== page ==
Drought conditions have also increased the use of our birdbaths. Water is always important for wildlife, but never as much as this summer. All of the mammals – the deer, squirrels, and cottontail - constantly drink from the birdbaths. And all the birds, not just those that utilize seed, spend an inordinate amount of time at the birdbaths. Mockingbirds, yellow-billed cuckoos, white-eyed vireos, eastern bluebirds, Carolina and house wrens, and blue-gray gnatcatchers also visit the birdbaths on occasion.

The two larger birds that seem to enjoy the birdbaths are the resident red-shouldered hawks and a barred owl. The hawks seem to think they own the yard, and they will settle down in one of the birdbaths for an extended stay; undoubtedly an extremely pleasurable experience on a hot day. But on a couple occasions in recent days, and for the first time in the years we have lived in our home, a barred owl has taken over the birdbath. It, too, like the hawk, will settle in to enjoy the cool bath. None of the smaller birds bother either the hawk or the owl during their afternoon baths. And their presence provides Betty and me a super opportunity to photographs these most welcome visitors.

Thursday, June 25, 2009

White Ibis is a long-legged water bird
by Ro Wauer

An adult white ibis is a very clean-cut, distinct bird, although young of the year are rather ratty looking. Adults possess all white plumage except for black wingtips and a bright red face and long curved bill, with a blackish tip, and long red legs. The adult plumage gives them a rather royal appearance. The plumage of young birds is mottled with brown, although they too possess a reddish bill and legs. It is not too unusual this time of year to see adults and youngsters together, feeding in shallow water along the coast or at inland wetlands, such as mudflats and flooded pastures, or flying about in family groups. They are one of our more social birds, feeding and roosting together, sometimes in rather large colonies.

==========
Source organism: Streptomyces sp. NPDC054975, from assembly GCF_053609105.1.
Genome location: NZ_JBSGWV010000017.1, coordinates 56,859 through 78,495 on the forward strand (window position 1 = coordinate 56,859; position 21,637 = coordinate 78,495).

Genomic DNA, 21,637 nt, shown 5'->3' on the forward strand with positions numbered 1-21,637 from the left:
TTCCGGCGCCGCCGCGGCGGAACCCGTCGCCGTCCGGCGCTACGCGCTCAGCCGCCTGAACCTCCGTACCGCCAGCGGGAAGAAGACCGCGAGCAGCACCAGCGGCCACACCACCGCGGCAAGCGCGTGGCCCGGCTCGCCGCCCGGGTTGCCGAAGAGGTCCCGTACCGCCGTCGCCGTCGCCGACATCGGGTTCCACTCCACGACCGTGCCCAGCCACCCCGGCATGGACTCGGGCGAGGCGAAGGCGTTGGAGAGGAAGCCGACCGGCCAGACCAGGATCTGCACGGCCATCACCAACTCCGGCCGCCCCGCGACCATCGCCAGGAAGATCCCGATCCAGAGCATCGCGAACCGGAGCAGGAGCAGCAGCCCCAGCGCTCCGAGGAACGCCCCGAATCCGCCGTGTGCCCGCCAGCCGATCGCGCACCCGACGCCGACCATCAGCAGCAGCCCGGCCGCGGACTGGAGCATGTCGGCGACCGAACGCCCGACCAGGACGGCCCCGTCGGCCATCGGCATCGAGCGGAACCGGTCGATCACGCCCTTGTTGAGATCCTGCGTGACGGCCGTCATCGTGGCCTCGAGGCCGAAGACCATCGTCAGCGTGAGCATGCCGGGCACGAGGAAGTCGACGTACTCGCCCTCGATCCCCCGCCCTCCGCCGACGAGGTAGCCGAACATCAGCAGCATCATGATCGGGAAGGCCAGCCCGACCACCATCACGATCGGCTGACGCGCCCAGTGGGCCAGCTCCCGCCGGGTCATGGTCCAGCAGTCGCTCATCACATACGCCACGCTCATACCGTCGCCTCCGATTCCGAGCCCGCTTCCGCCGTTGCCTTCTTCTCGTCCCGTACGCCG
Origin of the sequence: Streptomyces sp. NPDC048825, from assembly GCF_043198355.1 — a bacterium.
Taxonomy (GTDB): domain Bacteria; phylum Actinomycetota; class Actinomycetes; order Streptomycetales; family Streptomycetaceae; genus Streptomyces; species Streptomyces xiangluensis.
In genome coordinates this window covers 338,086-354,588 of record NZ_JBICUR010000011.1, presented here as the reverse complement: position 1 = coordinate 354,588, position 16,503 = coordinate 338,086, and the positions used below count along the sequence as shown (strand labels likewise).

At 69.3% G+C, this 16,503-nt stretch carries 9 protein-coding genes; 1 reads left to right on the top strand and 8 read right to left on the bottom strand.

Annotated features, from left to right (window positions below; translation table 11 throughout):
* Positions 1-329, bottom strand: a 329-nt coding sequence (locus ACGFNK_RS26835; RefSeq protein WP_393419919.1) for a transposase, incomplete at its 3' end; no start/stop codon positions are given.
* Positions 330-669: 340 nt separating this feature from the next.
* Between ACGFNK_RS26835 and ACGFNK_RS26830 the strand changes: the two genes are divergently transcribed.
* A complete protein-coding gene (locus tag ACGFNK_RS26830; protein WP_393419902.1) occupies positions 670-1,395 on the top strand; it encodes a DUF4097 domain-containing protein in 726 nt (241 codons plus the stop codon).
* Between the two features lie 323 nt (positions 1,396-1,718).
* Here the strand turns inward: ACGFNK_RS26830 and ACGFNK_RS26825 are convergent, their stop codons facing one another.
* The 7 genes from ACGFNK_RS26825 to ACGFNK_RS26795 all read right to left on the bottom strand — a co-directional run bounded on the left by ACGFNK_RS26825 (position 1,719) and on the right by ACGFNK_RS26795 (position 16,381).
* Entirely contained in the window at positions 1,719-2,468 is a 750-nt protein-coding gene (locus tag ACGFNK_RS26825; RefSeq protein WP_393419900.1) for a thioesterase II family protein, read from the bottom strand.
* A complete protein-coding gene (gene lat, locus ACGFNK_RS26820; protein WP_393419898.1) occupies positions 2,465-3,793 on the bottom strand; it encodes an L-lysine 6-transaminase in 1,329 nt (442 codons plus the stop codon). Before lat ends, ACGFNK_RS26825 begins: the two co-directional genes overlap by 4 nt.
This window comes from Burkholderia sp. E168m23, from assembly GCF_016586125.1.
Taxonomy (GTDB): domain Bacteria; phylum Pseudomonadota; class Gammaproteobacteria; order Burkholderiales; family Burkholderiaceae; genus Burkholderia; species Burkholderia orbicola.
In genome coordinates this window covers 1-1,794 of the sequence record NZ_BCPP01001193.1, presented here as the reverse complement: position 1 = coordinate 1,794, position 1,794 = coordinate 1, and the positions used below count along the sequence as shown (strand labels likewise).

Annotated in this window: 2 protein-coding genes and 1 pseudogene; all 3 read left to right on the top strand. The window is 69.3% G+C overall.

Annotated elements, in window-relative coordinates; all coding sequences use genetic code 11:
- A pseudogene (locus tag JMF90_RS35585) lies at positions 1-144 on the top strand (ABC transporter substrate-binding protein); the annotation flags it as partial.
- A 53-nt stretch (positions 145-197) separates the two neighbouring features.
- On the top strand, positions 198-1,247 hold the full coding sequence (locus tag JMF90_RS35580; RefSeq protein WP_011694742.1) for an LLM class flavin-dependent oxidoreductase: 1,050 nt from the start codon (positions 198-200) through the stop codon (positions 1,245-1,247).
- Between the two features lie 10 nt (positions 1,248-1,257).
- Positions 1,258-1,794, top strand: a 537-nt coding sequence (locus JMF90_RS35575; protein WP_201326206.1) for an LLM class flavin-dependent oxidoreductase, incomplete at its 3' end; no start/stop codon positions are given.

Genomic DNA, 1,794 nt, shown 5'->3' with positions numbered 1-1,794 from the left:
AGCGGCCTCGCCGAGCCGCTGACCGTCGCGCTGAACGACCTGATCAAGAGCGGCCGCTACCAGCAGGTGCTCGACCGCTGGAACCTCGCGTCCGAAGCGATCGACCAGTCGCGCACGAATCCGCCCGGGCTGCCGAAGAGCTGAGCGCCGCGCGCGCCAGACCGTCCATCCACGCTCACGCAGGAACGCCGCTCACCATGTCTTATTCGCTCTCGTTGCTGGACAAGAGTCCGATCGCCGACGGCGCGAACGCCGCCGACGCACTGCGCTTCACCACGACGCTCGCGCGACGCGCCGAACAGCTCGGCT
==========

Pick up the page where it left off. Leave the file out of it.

Ibis are waders that glean their food with their long curved bill, either in water or on more solid ground. Their diet consists primarily of crabs, crayfish and snails, but they also will take fish and snakes and almost any small creatures, including insects, that they find. Feeding behavior is rather interesting. Kent Rylander, in his “Behavior of Texas Birds,” wrote that “they walk leisurely through the shallows, sweeping their long, decurved bills from side from side as they probe the bottom mud for crustaceans (especially crayfish), worms, and other animals.” He also states that “this ibis is a nonvisual, tactile forager: it places its partially opened bill in the water or bottom sediment, then snaps it shut when it partially detects prey. Prey taken from the water’s surface, mud, or short grass habitats are generally located by sight. White Ibises also steal food items from one another.”

Nesting birds often gather in huge, dense colonies with as many as a thousand or more nests. One colony on Galveston Islands contained 20,000 breeding pairs in 2001. Most nests are built with numerous sticks, lined with green leaves, in low shrubbery, but other nests may be placed higher on low trees around water areas. Nests may be usurped by their neighbors, and a colony can raise a great racket when squabbling among themselves. Young leave the nests in about three weeks and follow the adults to choice feeding sites.